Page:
Student 'Commons, Apartments to be Built
August 3, 2007
A new “commons” student center and an apartment community will be built for students at Lindenwood University, where leaders say more facilities are needed to take pressure off the crowded dining hall and packed residence halls.
Classes started this fall with about 4,200 full-time students, including about 3,475 who are living on campus, said President James D. Evans, Ph.D.
Lindenwood’s board of directors has approved Evans' plan to build a 2-3 story, $10 million “commons” student center that would be between 40,000 and 50,000 square feet. Also approved was a plan for 40 apartment-style dorm units on LU’s back 40 acres between Duchesne Avenue and the track and field complex. That project would be completed over an eight-year span and would cost nearly $20 million.
"Building apartment-style housing that our students crave shows our determination to become even more student-oriented than we have been," Evans said.
The “commons” student center project will include a second dining hall to ease long lines and crowds at the cafeteria in Spellmann Campus Center, Evans said. The new student center will be about half the size of the Spellmann Center and will focus on space for student activities.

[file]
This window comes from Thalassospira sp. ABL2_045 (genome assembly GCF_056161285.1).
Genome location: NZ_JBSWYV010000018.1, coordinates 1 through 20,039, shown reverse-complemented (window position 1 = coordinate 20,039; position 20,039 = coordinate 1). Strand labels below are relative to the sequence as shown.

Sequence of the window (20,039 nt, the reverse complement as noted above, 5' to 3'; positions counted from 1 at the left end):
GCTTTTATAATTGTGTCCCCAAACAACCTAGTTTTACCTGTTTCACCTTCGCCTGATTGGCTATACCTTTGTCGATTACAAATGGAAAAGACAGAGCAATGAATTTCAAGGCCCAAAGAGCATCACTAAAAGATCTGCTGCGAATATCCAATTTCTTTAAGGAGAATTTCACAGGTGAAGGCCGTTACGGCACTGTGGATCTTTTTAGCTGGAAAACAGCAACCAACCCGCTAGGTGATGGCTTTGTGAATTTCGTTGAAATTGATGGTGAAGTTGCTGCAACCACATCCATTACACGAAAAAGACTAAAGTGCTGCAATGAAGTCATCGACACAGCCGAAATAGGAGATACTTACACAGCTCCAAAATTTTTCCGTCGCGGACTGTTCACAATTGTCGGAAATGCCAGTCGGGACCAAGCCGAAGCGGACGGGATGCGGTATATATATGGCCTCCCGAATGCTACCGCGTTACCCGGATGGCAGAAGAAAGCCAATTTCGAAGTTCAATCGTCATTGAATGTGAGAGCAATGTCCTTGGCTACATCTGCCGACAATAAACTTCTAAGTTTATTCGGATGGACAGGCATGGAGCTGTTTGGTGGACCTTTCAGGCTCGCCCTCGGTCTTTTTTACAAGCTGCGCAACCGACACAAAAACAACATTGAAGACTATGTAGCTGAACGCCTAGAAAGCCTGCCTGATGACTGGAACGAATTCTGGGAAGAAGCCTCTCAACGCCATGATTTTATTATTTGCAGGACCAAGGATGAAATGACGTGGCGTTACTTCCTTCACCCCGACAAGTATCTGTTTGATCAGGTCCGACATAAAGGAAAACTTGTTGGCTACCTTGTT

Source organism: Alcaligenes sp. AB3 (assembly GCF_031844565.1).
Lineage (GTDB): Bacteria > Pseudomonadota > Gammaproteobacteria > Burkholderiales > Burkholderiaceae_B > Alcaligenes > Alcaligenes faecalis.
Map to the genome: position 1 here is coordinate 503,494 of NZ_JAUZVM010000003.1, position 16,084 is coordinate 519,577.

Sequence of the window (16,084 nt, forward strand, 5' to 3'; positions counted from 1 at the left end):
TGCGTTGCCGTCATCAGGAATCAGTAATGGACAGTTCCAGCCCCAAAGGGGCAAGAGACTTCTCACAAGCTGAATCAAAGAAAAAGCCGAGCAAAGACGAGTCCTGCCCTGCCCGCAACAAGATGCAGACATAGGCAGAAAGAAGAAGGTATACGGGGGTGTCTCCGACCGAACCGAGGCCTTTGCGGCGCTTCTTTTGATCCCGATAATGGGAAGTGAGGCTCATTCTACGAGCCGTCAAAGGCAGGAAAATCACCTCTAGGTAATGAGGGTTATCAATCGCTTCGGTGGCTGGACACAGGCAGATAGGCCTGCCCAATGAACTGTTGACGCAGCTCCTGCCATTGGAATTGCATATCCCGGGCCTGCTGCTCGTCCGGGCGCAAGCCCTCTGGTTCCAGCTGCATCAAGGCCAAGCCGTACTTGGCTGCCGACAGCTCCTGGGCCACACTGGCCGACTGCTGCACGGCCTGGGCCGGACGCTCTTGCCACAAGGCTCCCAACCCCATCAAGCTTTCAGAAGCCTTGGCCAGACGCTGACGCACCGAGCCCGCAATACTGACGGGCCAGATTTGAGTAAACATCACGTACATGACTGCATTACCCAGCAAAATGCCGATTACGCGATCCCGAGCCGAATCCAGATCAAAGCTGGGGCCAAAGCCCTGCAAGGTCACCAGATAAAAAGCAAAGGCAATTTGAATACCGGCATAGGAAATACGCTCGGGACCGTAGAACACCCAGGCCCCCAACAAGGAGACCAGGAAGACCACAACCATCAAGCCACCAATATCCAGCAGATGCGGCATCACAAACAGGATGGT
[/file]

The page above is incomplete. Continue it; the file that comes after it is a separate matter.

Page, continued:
Two locations being considered for the “commons” are in the middle of the campus where the “Teahole” or ski lodge building once stood (it was demolished over the summer) or next to the Hyland Performance Arena.
Construction could begin next spring or summer, with the first apartment-style unit and the student center opening perhaps in the fall of 2009.
Apartment-style dorm buildings are in high demand, said Joe Parisi, dean of day admissions at Lindenwood.
"Students ask about it all time," Parisi said.
Lindenwood plans to build five units a year for the next eight years. Each apartment-style room would house two students and include a bathroom, kitchenette and study area.
Evans also presented the board with a “controlled” growth plan that would allow for 75 additional full-time students each year starting in the fall of next year. Fifty of those students would live on campus and 25 would be commuters, he said.
Evans said Lindenwood’s growth over the years has been monumental, and a slower, more methodical growth pattern would allow the university to concentrate on being student-friendly.
"We want to maintain that small college atmosphere but still offer opportunities to students essentially waiting in line to come to Lindenwood," Evans said.
Lindenwood had been growing by more than 150 students per year for past decade.
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